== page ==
Navarrete, much fought over and mostly destroyed, no longer has any of its medieval history to share. It does, however, have a few covered arcades which give you a sense of its past. Like is common on an otherwise flat land, the town was developed around a hill; you will see plenty more of this strategy before you get back into the mountains.
The Iglesia de Santa Maria de la Asuncion deserves an extra mention here in case you were thinking to skip it. Don’t. It maintains hours which can be difficult for pilgrims but do try to make a visit.
If you are staying in Navarrete for the night, you might consider a small climb up to the ‘Tedeón’ to where the castle once stood. There is a nice picnic park there and a good view of the surrounding land.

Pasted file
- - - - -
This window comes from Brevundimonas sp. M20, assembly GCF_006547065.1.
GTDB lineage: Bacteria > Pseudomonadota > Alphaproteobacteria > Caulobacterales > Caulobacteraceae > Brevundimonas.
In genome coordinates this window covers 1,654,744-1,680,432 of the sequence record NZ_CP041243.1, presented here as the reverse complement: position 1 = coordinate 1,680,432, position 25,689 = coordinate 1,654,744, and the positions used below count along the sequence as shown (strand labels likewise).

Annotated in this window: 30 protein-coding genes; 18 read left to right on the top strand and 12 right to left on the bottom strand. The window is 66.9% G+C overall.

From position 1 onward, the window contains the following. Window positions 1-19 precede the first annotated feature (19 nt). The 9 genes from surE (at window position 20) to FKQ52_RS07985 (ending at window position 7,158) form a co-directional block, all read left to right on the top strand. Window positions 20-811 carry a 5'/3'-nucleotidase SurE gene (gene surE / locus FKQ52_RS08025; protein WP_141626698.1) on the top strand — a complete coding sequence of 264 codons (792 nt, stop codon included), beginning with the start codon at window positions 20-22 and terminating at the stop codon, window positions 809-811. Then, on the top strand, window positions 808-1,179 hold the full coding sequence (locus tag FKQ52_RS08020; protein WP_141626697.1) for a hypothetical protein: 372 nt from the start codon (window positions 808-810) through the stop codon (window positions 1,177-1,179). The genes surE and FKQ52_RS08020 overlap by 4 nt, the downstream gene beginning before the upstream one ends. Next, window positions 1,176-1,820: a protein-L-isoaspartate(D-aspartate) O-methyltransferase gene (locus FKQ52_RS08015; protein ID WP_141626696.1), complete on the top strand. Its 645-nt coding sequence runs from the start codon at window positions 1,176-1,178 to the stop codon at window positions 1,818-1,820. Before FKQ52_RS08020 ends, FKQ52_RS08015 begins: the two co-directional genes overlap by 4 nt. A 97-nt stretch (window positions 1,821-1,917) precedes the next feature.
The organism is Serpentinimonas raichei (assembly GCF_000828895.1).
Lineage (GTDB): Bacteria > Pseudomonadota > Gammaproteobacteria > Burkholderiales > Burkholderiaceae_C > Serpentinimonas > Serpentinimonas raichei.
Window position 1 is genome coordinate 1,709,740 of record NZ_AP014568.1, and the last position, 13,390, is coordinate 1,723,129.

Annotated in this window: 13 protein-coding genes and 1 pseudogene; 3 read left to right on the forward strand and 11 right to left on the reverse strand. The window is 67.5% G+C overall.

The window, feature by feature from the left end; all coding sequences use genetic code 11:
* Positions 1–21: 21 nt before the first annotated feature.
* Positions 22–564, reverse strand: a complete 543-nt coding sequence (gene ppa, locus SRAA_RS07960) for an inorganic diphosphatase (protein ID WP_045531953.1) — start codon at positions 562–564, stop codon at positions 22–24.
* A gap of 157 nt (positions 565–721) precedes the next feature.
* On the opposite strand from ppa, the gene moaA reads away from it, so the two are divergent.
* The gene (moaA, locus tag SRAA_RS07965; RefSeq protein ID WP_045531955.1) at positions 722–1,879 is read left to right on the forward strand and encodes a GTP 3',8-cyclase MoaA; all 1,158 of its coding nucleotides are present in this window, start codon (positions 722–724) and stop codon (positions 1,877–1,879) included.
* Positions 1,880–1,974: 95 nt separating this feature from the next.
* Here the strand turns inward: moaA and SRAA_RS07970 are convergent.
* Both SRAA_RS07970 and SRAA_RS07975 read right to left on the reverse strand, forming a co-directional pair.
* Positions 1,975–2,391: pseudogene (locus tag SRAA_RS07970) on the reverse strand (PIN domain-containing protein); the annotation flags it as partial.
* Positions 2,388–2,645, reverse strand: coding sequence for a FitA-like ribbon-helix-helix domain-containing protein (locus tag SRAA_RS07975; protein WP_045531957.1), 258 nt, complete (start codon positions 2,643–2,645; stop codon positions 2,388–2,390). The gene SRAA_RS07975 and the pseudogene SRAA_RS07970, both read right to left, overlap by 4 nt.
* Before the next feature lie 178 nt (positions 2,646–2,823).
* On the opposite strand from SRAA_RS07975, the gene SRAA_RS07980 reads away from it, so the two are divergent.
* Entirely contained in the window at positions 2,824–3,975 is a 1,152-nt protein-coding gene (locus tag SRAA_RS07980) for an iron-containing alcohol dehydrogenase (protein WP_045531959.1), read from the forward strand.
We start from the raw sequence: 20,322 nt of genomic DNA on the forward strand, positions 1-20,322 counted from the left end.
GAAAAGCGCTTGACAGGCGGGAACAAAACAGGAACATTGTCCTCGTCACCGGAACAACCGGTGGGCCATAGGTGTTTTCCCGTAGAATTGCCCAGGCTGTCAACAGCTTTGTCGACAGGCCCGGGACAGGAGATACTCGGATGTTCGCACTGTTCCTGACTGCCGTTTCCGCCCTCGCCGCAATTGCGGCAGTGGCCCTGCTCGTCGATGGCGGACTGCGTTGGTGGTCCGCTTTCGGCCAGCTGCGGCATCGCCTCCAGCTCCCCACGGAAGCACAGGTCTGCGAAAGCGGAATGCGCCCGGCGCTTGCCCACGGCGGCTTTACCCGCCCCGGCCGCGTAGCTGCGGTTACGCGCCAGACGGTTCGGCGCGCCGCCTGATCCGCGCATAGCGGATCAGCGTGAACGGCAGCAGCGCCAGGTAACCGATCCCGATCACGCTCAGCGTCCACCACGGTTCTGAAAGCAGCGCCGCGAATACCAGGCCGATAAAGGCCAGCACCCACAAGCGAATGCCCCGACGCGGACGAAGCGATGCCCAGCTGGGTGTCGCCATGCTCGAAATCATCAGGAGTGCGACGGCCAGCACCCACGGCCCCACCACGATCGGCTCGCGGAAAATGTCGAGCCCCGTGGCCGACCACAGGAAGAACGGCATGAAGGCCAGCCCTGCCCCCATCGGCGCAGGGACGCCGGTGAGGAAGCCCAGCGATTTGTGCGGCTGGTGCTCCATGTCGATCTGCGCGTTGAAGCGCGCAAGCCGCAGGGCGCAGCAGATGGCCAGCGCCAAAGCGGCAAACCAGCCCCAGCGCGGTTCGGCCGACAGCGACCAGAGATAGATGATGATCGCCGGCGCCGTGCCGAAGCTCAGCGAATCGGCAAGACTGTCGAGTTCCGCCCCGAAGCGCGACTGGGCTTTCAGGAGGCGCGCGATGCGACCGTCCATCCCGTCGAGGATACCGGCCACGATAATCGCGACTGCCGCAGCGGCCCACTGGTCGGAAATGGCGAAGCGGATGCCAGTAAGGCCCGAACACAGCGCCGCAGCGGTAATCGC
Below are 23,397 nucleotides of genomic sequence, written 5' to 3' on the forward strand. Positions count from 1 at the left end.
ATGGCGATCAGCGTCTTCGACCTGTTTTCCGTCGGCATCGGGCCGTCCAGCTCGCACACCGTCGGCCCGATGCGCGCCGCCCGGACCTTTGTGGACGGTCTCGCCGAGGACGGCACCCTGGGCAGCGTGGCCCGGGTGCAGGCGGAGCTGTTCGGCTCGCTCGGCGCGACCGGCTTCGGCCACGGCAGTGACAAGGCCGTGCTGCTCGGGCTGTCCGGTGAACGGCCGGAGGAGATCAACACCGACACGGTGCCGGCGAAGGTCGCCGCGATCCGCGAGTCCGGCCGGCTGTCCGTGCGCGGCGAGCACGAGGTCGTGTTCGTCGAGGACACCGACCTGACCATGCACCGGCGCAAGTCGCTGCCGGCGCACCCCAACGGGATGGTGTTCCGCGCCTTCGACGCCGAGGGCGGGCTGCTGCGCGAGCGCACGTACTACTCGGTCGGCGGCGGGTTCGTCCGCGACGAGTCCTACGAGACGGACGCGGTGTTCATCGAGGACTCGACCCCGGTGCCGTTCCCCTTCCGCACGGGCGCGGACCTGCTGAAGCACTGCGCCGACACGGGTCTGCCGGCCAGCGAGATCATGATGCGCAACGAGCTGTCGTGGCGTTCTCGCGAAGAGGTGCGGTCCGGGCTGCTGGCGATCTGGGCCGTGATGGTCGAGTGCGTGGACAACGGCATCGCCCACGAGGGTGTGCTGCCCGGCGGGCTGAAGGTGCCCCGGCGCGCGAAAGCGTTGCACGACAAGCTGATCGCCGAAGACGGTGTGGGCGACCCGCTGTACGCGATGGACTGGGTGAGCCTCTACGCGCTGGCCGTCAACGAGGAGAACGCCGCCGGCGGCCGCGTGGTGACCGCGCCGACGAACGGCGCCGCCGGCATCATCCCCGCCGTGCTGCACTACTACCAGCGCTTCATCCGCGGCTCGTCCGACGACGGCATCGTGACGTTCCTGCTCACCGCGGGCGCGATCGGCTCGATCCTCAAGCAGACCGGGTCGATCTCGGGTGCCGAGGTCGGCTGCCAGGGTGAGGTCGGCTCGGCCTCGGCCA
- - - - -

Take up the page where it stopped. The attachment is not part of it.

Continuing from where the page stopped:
Market day is Wednesday. In mid-August, the town turns out to celebrate the Virgen and San Roque. On the 29th of September, during the grape harvest, they celebrate their patron saint, San Miguel.
On the way into Navarrete you pass the remains of 12th century San Juan de Acre. While there is not much left, the footprint remains well enough preserved to spark the imagination. The original entrance to the former pilgrim hospital has been reincarnated as the entrance to the town cemetery which is passed on your way out of Navarrete.